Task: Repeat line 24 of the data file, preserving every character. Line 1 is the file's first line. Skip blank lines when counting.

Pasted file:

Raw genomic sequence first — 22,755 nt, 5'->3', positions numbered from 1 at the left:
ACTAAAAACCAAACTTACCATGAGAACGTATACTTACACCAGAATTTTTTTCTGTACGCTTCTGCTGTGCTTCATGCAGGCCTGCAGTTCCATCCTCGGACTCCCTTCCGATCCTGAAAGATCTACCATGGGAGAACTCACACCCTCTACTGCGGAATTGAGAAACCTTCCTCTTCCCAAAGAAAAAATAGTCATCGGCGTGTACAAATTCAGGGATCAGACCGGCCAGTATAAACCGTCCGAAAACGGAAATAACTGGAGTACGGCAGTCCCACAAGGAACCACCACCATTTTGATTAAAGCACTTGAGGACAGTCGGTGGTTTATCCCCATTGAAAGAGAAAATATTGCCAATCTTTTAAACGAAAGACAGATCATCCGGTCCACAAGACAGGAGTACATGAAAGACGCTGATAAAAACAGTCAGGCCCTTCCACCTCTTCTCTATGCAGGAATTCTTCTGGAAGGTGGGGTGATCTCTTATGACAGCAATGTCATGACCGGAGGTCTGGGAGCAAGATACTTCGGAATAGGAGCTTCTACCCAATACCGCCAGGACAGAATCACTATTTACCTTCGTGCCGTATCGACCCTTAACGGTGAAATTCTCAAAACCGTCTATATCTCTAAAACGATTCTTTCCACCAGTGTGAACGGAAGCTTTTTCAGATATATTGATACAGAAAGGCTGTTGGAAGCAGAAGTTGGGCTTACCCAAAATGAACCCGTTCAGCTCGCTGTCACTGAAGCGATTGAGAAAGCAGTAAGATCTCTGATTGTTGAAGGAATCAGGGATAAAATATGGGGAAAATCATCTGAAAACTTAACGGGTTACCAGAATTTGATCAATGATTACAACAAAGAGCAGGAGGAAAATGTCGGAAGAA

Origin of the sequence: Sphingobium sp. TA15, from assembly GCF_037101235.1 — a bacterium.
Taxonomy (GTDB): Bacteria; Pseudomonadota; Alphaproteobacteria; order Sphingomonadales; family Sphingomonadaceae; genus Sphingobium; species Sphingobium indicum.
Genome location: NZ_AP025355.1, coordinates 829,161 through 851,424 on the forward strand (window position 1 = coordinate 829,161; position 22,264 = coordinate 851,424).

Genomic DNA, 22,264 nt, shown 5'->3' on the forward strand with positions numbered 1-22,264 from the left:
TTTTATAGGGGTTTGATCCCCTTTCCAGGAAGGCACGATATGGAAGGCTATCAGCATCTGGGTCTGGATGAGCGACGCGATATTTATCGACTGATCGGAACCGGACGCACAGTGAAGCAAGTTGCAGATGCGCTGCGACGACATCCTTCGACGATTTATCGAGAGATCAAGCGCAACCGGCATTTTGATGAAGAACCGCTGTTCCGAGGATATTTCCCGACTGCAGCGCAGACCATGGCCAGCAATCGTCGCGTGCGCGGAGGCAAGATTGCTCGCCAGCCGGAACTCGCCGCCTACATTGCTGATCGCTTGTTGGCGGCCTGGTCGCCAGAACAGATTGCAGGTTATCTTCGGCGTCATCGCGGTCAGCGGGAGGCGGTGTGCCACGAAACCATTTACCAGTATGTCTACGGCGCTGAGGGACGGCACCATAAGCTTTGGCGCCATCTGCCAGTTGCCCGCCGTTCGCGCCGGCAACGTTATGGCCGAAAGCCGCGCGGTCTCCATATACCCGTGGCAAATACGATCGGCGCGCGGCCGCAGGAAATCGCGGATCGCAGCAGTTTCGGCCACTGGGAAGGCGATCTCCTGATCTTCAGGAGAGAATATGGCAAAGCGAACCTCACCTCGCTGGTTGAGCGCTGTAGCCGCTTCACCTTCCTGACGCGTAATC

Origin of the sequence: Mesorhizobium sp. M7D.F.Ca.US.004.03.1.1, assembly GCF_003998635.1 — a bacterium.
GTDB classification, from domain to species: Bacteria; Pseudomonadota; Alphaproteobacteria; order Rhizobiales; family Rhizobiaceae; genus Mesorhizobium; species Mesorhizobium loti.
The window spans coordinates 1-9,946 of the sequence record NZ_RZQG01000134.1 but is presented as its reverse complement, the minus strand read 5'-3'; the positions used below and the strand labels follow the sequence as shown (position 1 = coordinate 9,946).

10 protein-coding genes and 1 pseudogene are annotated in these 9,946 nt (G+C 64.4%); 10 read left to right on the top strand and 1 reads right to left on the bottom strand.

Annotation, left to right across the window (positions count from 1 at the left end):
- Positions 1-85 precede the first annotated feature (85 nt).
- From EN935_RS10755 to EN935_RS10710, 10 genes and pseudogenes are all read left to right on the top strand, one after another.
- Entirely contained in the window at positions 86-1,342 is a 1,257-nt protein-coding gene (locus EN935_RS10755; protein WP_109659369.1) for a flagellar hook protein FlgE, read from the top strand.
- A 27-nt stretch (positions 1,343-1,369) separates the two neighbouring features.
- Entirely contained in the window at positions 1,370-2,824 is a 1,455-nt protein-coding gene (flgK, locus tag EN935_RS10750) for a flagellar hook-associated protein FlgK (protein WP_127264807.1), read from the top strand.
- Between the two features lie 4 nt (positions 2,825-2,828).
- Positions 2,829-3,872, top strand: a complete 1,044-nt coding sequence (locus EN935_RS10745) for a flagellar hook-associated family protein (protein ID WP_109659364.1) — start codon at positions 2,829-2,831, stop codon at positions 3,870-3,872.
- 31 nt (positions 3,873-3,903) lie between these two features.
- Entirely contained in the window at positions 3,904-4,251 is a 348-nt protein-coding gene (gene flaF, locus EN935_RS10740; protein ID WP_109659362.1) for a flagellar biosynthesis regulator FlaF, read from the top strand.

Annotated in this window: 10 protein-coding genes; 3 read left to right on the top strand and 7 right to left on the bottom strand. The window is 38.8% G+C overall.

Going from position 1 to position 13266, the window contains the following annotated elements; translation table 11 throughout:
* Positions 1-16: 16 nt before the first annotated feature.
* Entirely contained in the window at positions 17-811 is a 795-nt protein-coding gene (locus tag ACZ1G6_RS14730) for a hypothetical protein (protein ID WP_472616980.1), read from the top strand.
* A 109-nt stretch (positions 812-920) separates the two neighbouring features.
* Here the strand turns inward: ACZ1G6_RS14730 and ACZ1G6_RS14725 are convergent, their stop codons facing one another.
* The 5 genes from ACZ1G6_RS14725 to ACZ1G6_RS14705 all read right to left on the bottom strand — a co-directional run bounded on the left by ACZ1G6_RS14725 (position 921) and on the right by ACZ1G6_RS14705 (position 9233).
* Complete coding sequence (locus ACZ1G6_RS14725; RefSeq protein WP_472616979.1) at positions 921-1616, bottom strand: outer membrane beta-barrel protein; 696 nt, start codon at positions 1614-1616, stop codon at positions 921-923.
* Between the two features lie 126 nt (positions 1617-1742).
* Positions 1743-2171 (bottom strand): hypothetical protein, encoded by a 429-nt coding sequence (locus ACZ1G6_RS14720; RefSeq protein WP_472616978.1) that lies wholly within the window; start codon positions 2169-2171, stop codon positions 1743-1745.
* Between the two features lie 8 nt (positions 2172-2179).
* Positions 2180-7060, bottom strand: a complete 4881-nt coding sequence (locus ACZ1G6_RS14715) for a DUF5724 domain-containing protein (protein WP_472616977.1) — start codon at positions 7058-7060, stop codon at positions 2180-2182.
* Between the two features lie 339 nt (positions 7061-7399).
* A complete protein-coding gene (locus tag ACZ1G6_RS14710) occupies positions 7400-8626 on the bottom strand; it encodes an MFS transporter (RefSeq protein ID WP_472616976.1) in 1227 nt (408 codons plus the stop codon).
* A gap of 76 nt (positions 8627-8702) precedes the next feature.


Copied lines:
* Positions 1-16: 16 nt before the first annotated feature.